Nepal quake gets India, Pakistan leaders talking: Need for SAARC solidarity

It takes a colossal tragedy like the 7.9 Richter earthquake in Nepal to get the leaders of India and Pakistan talking. And that’s not something to be cynical about. On the contrary, Pakistan Prime Minister Nawaz Sharif’s telephone call to his Indian counterpart Narendra Modi should be welcomed not just because the Pakistani leader lauded India’s exemplary relief efforts in the Himalayan state, but the conversation underlines the need for regional solidarity in the face of cataclysmic events like the Nepal quake.
The Nepal tragedy is also the testing time for SAARC to shed its unenviable reputation as a talk shop and show some real initiative in healing the wounds of a member country. To begin with, the SAARC Disaster Management Mechanism should be strengthened. Secondly, SAARC Food Bank should be activated to provide immediate succour to thousands of hungry people who could starve to death if they are not fed urgently. It’s time for SAARC to show its relevance in testing times like the aftermath of the Nepal earthquake.

Read More

Quake ravages Nepal’s iconic monuments, tourism economy crumbles

The April 25 earthquake and 50 aftershocks have not only devastated Nepal, but has also crumbled its cultural heritage, dealing a blow to the country’s tourism-centric economy.

Centuries-old structures lie in ruins, with many of them severely damaged. Social, religious and urban focal points of Kathmandu, the three Durbar Squares of Kathmandu, Bhaktapur and Patan, that housed several ancient temples, palaces and structures of historical note, were described as “almost fully destroyed”.

The iconic Dharahara tower, that stood tall for nearly two centuries, was reduced to a stump.

The extent and degree of loss was acknowledged by Irina Bokova, the director general of the UNESCO, when she said, “I am deeply aggrieved by the magnitude of human loss caused by the earthquake in Nepal.”, “I am also shocked by its devastating impact on the unique cultural heritage in the country, in particular extensive and irreversible damage at the World Heritage site of Kathmandu Valley.” The UNESCO has promptly sent a team to Nepal to assess the damage.

The loss of centuries-old temples, palaces and monuments is more than a symbolic loss of a slice of living history for Nepal and the world. The tourism industry is the worse for it; the disaster’s ripple effects on tourism, a pillar of the city’s (and nation’s) economy, will hit the local communities, who relied on tourism in these areas, the hardest.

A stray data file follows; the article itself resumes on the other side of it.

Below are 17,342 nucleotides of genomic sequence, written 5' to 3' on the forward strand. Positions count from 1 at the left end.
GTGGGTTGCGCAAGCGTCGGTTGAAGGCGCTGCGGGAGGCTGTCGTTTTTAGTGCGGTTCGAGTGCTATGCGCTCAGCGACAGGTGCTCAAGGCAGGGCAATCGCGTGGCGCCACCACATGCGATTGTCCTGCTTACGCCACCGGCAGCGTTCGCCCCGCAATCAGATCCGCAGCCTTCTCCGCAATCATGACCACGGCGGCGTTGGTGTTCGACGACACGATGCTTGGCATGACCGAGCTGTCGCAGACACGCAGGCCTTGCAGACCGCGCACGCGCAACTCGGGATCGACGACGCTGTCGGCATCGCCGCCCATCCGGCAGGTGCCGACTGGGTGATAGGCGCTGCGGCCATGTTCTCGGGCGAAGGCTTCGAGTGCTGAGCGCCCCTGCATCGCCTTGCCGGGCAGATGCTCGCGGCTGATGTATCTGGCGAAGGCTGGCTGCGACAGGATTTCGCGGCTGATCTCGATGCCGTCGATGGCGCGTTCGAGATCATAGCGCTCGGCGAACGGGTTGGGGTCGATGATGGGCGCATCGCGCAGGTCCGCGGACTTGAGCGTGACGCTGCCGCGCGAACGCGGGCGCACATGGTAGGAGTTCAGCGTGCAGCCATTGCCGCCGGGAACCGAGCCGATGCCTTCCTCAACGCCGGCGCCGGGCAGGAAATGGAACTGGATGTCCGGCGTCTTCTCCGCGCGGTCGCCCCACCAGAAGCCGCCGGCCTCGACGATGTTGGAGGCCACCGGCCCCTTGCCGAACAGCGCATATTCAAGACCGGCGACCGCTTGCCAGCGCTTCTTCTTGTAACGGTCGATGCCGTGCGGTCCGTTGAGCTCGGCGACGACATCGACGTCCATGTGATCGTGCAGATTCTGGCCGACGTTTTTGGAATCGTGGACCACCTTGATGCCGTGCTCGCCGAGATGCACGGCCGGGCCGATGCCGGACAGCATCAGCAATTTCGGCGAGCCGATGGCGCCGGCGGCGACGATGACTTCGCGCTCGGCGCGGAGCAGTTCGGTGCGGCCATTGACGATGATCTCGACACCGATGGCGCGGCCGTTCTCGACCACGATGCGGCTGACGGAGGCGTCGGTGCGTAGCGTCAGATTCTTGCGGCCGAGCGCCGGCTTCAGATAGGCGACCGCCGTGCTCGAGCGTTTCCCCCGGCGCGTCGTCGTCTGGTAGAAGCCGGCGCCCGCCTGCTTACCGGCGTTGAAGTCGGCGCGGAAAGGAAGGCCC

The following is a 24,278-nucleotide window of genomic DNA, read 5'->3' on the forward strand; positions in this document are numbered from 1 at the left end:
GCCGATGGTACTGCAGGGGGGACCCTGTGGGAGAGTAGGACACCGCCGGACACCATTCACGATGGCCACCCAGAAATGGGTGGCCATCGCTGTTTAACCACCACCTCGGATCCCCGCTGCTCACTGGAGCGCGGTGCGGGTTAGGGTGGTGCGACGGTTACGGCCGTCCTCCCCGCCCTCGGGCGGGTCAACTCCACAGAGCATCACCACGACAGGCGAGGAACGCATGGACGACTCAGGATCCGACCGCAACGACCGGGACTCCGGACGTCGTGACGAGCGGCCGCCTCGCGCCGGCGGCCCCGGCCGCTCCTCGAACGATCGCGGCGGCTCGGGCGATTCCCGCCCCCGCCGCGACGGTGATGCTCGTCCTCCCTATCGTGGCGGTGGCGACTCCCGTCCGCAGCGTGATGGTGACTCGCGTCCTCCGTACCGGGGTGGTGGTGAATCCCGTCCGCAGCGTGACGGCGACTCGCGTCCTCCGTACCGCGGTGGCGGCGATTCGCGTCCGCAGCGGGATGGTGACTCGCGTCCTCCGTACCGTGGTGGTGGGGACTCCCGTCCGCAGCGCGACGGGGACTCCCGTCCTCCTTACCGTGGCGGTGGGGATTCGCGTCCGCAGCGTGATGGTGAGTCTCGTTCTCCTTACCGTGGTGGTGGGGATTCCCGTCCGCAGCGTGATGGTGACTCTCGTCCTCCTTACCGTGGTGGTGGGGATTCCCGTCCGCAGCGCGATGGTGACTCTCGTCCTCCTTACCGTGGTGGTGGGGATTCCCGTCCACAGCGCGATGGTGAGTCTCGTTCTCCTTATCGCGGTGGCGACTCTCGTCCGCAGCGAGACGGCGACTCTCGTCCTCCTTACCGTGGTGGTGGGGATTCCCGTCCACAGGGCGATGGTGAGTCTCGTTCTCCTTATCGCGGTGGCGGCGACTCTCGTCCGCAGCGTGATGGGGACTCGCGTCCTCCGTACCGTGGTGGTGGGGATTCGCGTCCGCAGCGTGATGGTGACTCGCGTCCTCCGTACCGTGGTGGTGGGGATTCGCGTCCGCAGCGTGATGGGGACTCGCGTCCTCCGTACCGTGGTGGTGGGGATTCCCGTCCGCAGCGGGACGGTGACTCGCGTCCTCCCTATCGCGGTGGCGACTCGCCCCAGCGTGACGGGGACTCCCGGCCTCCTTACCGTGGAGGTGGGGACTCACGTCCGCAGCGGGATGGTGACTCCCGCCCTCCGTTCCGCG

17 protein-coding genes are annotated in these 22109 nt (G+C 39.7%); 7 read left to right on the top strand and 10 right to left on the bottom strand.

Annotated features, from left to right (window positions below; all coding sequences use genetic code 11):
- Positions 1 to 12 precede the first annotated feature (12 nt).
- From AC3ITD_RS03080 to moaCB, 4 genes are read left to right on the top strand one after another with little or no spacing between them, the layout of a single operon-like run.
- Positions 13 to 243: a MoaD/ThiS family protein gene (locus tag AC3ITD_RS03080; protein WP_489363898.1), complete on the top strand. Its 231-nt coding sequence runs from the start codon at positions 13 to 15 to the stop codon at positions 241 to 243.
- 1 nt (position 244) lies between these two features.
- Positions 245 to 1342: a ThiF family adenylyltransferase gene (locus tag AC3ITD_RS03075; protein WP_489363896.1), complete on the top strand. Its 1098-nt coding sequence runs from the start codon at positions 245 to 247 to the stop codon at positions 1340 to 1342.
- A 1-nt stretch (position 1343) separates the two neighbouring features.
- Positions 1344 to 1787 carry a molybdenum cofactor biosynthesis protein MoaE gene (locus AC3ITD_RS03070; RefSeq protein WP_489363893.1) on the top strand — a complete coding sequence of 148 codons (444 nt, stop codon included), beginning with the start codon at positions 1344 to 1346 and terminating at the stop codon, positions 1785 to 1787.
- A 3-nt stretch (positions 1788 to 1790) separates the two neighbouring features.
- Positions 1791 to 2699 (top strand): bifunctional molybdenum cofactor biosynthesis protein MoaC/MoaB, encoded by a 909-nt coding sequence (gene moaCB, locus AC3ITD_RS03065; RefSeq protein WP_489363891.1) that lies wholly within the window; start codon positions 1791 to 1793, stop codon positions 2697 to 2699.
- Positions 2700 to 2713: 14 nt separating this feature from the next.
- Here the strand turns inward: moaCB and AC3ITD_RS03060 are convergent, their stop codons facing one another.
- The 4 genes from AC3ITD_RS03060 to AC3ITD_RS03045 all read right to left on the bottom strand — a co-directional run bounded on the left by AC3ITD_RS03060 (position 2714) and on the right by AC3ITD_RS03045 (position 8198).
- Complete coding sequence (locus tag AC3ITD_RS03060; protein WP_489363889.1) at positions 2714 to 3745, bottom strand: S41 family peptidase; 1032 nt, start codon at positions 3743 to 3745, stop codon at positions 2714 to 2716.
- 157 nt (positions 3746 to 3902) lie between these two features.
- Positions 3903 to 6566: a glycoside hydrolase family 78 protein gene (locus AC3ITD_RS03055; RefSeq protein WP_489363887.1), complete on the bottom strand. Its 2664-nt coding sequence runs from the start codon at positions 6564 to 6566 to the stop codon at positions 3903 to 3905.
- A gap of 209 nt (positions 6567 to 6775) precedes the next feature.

Read More

Nepal quake: India goes all out to help and heal quake-struck neighbour

In the unfolding aftermath of the April 25 earthquake, the worst to hit Nepal in 80 years and one of the worst in all of South Asia, India has left no stone unturned to come to the rescue of its Himalayan neighbour and strategic partner.
India was the first nation to respond, with Prime Minister Narendra Modi convening a disaster response meeting in within hours of the quake.
“Nepal’s pain is our pain,” said Modi, “I have spoken to their prime minister and president and assured them that this country of 125 crore is with you.” keeping up the spirit of cooperation that was rekindled during Prime Minister Modi’s historic visit to Nepal in August last year.
Mr Modi has already spoken with about a dozen state chief ministers immediately after the earthquake.
Home Minister Rajnath Singh told parliament on April 27 that Prime Minister Narendra Modi “knew of the incident before me and took swift action.” “Just five minutes before the earthquake, I was with the PM. He later called me about the earthquake and said there would be a meeting at 3 pm. The quick response that should have been shown by me as home minister was shown by the PM,” Mr Singh said in a statement in the Lok Sabha on the disaster that has killed over 3,700.
Distressing times are indeed true tests of friendship. And India is more than ready to do its best as the countries are intimately bound up with fraternal and cultural ties and their joys and sorrows interlinked.

Read More

Nepal quake: Death toll exceeds 3218, India steps up rescue efforts

The most devastating earthquake to hit Nepal in 81 years has unleashed an unending trail of death, destruction and trauma, with the death toll climbing up to over 3,218 and more than 6,500 people injured.
On April 26 afternoon, another powerful tremor measuring 6.7 magnitude, according to US Geological Survey (USGS), rocked Nepal, leaving its quake-residents reeling and without respite from continuing aftershocks of varying intensity.
The Nepalese government has declared emergency in affected areas and announced a relief package of Rs 500 million. The Himalayan country has also appealed to India and China as well as other governments for help in relief and rehabilitation.
India has been prompt to respond within minutes of the quake and has firmed up a multi-pronged rescue operation to help the fraternal neighbouring country, also home to a large Indian diaspora.
A C17 aircraft, sent by India, with 225 Indians on board, touched down in New Delhi from Kathmandu.
“Our immediate focus is on rescue and relief. We are also examining land route for evacuating of Indians,” India’s Foreign Secretary S. Jaishankar told reporters in New Delhi on April 26.

Read More